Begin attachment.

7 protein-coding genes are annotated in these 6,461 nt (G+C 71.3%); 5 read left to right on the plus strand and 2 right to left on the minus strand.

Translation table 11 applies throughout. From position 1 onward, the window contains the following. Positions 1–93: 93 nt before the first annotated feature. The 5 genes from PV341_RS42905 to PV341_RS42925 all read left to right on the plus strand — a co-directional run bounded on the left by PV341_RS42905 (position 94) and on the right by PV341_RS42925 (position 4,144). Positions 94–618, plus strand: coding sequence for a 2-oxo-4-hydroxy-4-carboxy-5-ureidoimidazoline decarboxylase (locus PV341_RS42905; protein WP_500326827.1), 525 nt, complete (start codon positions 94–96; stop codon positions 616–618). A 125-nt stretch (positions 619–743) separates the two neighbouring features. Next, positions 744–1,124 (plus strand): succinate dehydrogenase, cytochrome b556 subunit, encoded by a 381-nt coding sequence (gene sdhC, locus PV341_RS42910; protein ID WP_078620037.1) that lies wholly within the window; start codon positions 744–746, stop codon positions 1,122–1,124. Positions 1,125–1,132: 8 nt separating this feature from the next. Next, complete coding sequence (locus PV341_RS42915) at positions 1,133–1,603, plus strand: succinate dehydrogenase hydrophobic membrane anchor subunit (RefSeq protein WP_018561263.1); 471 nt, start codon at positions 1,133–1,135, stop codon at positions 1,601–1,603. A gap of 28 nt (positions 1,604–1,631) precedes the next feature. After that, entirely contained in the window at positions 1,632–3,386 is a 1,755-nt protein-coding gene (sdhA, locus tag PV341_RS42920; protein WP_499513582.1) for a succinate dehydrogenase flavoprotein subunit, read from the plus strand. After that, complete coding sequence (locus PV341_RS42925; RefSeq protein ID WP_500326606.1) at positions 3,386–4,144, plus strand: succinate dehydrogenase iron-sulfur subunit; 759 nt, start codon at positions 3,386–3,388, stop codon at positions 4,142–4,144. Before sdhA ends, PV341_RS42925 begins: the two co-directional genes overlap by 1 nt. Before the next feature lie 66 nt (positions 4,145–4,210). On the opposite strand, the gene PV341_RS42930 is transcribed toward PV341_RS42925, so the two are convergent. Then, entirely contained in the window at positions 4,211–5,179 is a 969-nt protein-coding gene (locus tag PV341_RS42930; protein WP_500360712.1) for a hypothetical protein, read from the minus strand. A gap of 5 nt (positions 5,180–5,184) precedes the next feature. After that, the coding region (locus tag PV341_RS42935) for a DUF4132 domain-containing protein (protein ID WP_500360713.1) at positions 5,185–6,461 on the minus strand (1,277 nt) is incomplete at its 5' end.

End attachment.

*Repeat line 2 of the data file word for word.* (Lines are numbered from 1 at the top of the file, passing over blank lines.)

Translation table 11 applies throughout. From position 1 onward, the window contains the following. Positions 1–93: 93 nt before the first annotated feature. The 5 genes from PV341_RS42905 to PV341_RS42925 all read left to right on the plus strand — a co-directional run bounded on the left by PV341_RS42905 (position 94) and on the right by PV341_RS42925 (position 4,144). Positions 94–618, plus strand: coding sequence for a 2-oxo-4-hydroxy-4-carboxy-5-ureidoimidazoline decarboxylase (locus PV341_RS42905; protein WP_500326827.1), 525 nt, complete (start codon positions 94–96; stop codon positions 616–618). A 125-nt stretch (positions 619–743) separates the two neighbouring features. Next, positions 744–1,124 (plus strand): succinate dehydrogenase, cytochrome b556 subunit, encoded by a 381-nt coding sequence (gene sdhC, locus PV341_RS42910; protein ID WP_078620037.1) that lies wholly within the window; start codon positions 744–746, stop codon positions 1,122–1,124. Positions 1,125–1,132: 8 nt separating this feature from the next. Next, complete coding sequence (locus PV341_RS42915) at positions 1,133–1,603, plus strand: succinate dehydrogenase hydrophobic membrane anchor subunit (RefSeq protein WP_018561263.1); 471 nt, start codon at positions 1,133–1,135, stop codon at positions 1,601–1,603. A gap of 28 nt (positions 1,604–1,631) precedes the next feature. After that, entirely contained in the window at positions 1,632–3,386 is a 1,755-nt protein-coding gene (sdhA, locus tag PV341_RS42920; protein WP_499513582.1) for a succinate dehydrogenase flavoprotein subunit, read from the plus strand. After that, complete coding sequence (locus PV341_RS42925; RefSeq protein ID WP_500326606.1) at positions 3,386–4,144, plus strand: succinate dehydrogenase iron-sulfur subunit; 759 nt, start codon at positions 3,386–3,388, stop codon at positions 4,142–4,144. Before sdhA ends, PV341_RS42925 begins: the two co-directional genes overlap by 1 nt. Before the next feature lie 66 nt (positions 4,145–4,210). On the opposite strand, the gene PV341_RS42930 is transcribed toward PV341_RS42925, so the two are convergent. Then, entirely contained in the window at positions 4,211–5,179 is a 969-nt protein-coding gene (locus tag PV341_RS42930; protein WP_500360712.1) for a hypothetical protein, read from the minus strand. A gap of 5 nt (positions 5,180–5,184) precedes the next feature. After that, the coding region (locus tag PV341_RS42935) for a DUF4132 domain-containing protein (protein ID WP_500360713.1) at positions 5,185–6,461 on the minus strand (1,277 nt) is incomplete at its 5' end.